It was a sunny Saturday morning when it happened for the first time. I was headed to my English class at Glendale Community College, located in an area I had previously considered to be reasonably safe. A sizable man boarded the nearly empty bus, hurriedly made his way to me and sat down in the seat adjoining mine. Trying not to assume the worst, I casually attempted to move seats but as I started to get up, he slammed his body against mine and pinned me against the window. Despite being paralyzed with fear, I managed to yell “STOP” and pushed him off. Turning his body sideways to block the way out, he attempted to grope me but I managed to block his hands. I felt trapped and panicked that no one was coming to my aid. Luckily, the bus stopped and he suddenly got off. I was at a loss for words and too shaken up to report it to the driver at the time. Instead, I started taking a different and less direct route, which added about twenty extra minutes to my trip.
Eight months later, I took the same bus to get to a different class, assuming it would be okay. I sat helplessly in my seat as I watched the same man as before board. As soon as spotted me, he pushed through the crowded aisle, reached over the woman sitting next to me, grabbed my wrist and pulled hard. It was in that moment I realized he was not only harassing me, but that I was being singled out and targeted. This time I was enraged enough to work up the courage to report it. With shaky fingers, I dialed the sexual harassment number listed on Metro’s website. A man with an unsympathetic tone answered and informed me he was handing my case off to the police, which was something I wasn’t expecting. When the officer arrived, he was mostly sensitive to the situation and while he didn’t discourage me from filing a police report, he wasn’t optimistic about the future of my case. However, I was interested in a more immediate resolution by Metro. I simply wanted them to ban my harasser so I could commute safely to school again, rather than going through the menial process of pressing charges. This was apparently not an option. I have not rode that bus again to this day.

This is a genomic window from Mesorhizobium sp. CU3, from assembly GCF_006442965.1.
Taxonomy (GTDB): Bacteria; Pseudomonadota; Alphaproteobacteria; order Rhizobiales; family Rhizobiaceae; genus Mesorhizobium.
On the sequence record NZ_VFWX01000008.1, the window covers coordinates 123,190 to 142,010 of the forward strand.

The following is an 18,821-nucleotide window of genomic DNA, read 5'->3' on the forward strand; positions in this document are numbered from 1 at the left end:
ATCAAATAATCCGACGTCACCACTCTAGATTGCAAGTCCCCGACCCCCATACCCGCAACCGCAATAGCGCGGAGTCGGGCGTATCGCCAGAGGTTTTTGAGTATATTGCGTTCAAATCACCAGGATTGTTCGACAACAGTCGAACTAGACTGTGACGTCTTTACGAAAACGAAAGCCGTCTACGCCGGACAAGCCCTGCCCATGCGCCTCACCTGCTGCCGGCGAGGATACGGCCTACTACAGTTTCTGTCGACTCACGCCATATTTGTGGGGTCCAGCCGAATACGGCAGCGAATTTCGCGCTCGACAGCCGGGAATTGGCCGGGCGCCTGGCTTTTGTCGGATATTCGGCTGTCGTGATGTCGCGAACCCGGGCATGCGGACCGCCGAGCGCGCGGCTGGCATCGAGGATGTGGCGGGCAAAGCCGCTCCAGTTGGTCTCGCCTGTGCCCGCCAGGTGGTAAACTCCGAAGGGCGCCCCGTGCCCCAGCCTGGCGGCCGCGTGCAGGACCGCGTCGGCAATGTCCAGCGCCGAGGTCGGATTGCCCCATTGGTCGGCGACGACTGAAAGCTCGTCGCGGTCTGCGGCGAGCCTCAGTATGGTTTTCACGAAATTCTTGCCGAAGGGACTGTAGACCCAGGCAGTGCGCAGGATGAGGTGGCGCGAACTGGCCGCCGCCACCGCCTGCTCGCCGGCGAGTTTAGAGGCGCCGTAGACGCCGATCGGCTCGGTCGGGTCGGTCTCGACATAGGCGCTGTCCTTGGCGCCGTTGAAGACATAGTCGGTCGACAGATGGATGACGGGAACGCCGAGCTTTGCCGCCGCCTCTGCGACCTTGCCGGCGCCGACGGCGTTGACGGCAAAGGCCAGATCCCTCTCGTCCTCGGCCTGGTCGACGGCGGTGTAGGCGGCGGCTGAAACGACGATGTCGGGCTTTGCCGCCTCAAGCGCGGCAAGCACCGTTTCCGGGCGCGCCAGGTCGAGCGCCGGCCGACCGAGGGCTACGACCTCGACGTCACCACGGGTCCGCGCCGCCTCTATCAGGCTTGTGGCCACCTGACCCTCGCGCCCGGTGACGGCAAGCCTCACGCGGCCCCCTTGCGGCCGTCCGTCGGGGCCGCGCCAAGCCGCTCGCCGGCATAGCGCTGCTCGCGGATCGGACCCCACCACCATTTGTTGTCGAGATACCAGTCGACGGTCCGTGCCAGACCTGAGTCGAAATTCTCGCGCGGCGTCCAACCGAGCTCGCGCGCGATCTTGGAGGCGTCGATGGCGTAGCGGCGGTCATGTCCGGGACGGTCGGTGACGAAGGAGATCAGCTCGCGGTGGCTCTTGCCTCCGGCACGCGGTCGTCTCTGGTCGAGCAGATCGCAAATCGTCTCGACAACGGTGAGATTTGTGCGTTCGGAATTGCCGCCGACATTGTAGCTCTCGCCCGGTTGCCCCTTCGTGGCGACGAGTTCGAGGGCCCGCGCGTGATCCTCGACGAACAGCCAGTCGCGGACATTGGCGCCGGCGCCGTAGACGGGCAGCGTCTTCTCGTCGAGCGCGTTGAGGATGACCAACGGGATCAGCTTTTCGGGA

Metro threatens a hefty fine of not paying their fare, but they do not warn of the repercussions for sexual harassment. Metro’s hands-off approach to sexual harassment appears to be unsurprisingly ineffective at making their services safer for women. Of the many stories victims have shared with me, not one has ended with the harasser being reprimanded. If offenders rarely ever face consequences, there is nothing to prevent them from continuing to hurt and harass women. Metro has not returned a request for comment.
The above altercations and the way they were handled are absolutely unacceptable. As a taxpayer, hold Metro to their promises and demand they make sexual harassment truly off limits. We all deserve better.